Thanks in advance.

 

Hi chrissie,

 

Baking etc not my area but, as maybe yourself, I dont quite understand the process logic.

 

I assume "30" = 30degC

I think the "2 hr-type" criterion you mention is typically half of the usual cooling "rules" for cooked products as exampled in many documents, ie the fridge portion is missing.

 

Assuming first treatment is to fully cook/cool (is it ?), why do you then steam it again (raw pastry?) ? Or is the latter by the customer ?

Is the product frozen ?

 

IMO answer yr second query depends on specific risk assessment/process details etc such as indicated above.

 

Some possibly related details are in these threads/sublink -

 

http://www.ifsqn.com...gard-to-spores/

 

http://www.ifsqn.com...ing-guidelines/

 

Just as an illustration (rather dissimilar process) here is a classic/(very)basic UK meat pie haccp plan -

 

Attached File  HACCP Plan template cooked meat pies.pdf   63.31KB   7 downloads


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Kind Regards,

 

Charles.C


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#4 chrissieb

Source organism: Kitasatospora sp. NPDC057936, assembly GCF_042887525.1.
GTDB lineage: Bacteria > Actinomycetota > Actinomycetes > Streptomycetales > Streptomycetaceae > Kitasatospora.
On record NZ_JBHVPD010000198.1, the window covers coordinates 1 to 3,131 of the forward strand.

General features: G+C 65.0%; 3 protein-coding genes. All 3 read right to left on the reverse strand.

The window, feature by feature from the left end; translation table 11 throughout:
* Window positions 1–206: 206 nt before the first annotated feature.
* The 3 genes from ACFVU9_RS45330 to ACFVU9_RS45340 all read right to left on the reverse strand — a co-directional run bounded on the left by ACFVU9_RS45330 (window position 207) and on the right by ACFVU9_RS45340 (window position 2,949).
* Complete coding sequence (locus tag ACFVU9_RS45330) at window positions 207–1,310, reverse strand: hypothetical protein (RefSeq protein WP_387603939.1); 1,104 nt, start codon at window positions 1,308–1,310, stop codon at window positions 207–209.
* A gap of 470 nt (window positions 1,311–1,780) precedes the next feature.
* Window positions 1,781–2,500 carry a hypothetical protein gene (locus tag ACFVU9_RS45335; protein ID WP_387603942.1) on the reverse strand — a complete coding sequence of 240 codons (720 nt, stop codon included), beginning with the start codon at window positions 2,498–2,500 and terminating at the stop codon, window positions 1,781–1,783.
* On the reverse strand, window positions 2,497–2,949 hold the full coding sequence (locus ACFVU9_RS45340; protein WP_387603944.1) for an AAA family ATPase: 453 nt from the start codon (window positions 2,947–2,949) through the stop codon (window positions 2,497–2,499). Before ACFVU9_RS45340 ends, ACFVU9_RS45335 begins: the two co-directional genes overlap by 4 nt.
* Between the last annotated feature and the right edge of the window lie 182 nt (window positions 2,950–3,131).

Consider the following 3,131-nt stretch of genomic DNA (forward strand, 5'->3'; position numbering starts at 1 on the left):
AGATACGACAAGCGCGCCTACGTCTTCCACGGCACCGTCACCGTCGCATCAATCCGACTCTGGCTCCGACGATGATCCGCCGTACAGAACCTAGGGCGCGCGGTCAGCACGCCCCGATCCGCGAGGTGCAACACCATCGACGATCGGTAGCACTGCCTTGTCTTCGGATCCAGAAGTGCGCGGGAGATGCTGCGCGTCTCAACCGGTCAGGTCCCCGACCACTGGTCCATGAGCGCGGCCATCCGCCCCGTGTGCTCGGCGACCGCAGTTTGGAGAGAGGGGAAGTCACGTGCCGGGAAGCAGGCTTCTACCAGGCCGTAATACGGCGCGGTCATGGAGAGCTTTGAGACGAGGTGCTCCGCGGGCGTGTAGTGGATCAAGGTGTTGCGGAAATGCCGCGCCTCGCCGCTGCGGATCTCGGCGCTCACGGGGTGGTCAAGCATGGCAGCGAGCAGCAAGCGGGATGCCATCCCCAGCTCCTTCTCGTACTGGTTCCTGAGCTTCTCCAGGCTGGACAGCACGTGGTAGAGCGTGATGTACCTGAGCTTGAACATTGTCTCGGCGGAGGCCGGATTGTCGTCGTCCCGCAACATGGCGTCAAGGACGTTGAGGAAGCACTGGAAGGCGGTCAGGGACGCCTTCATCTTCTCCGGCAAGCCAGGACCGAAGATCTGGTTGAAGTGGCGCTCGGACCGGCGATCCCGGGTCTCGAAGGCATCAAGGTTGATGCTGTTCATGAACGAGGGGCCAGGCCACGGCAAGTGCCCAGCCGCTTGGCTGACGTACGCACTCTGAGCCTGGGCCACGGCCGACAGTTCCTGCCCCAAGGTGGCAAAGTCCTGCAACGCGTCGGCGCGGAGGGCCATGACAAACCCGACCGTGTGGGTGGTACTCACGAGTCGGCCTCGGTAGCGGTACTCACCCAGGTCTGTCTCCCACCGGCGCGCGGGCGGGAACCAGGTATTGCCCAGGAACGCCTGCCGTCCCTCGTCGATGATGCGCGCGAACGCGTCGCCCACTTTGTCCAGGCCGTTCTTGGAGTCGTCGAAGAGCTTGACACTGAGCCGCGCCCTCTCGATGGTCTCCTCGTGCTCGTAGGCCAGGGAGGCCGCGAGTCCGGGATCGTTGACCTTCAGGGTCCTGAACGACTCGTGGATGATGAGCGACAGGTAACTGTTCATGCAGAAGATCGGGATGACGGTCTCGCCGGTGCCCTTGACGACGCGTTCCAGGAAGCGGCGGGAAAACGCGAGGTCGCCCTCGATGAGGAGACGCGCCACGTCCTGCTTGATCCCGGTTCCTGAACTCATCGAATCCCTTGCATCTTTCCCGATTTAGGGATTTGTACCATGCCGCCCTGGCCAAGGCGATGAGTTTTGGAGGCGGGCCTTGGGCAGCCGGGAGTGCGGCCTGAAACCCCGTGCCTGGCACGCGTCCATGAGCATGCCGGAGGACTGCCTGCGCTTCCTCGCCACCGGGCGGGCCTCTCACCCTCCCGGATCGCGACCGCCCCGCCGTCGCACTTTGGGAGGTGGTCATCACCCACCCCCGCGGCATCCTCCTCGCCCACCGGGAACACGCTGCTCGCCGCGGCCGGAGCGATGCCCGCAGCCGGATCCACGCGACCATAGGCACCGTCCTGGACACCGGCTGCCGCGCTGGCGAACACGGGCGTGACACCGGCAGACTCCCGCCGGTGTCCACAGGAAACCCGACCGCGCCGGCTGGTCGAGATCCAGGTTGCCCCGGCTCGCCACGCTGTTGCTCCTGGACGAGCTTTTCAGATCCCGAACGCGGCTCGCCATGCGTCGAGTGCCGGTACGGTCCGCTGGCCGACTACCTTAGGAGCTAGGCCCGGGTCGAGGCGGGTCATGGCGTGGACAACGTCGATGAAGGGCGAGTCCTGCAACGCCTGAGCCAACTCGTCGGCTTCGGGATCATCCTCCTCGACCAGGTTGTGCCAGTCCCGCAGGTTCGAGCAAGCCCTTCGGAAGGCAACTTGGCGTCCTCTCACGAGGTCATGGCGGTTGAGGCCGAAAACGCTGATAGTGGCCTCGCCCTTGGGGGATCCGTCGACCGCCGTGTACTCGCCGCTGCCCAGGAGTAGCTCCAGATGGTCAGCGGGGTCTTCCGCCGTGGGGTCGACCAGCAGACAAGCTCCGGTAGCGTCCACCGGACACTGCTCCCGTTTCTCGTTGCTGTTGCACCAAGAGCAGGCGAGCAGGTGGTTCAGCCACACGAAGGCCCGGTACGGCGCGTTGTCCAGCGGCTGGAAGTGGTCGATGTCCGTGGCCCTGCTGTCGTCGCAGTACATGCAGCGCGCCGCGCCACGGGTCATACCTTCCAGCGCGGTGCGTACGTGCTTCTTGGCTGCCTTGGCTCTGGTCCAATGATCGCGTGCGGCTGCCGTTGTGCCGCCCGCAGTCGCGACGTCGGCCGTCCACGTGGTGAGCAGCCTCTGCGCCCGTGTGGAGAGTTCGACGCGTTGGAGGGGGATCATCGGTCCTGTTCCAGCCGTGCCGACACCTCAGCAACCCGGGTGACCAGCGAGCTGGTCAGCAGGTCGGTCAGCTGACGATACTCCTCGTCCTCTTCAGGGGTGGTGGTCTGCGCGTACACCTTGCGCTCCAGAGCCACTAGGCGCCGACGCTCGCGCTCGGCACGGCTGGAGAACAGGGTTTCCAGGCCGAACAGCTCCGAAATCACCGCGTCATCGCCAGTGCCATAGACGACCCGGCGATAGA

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Posted 06 November 2017 - 08:05 AM

Thank you for your replies, they are much appreciated. I have clicked on the links and they have been really informative.

Yes the main hazard is survival of spore forming bacteria. The initial filling is heated to a temperature of 92 degrees (but as we know spores may survive).

30 degrees celsius within 2 hours is the current stated cooling time 

I think the "2 hr-type" criterion you mention is typically half of the usual cooling "rules" - I can't find any documents that reference these cooling rules.

The finished product is steamed again too a core temperature of 72 degrees as otherwise the pastry would be raw. It is then ready to eat but generally people will re-heat as they prefer them hot.

 

Im trying to find data that supports the fact that the cooling time frame we work to ensures that Clostridium Perfrigen spores will not have time to germinate. There seems to be very little guidance on cooling other than for meat joints. Also because there are two "cooking" steps and two "cooling" steps, it has made it quite challenging.


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#5 Charles.C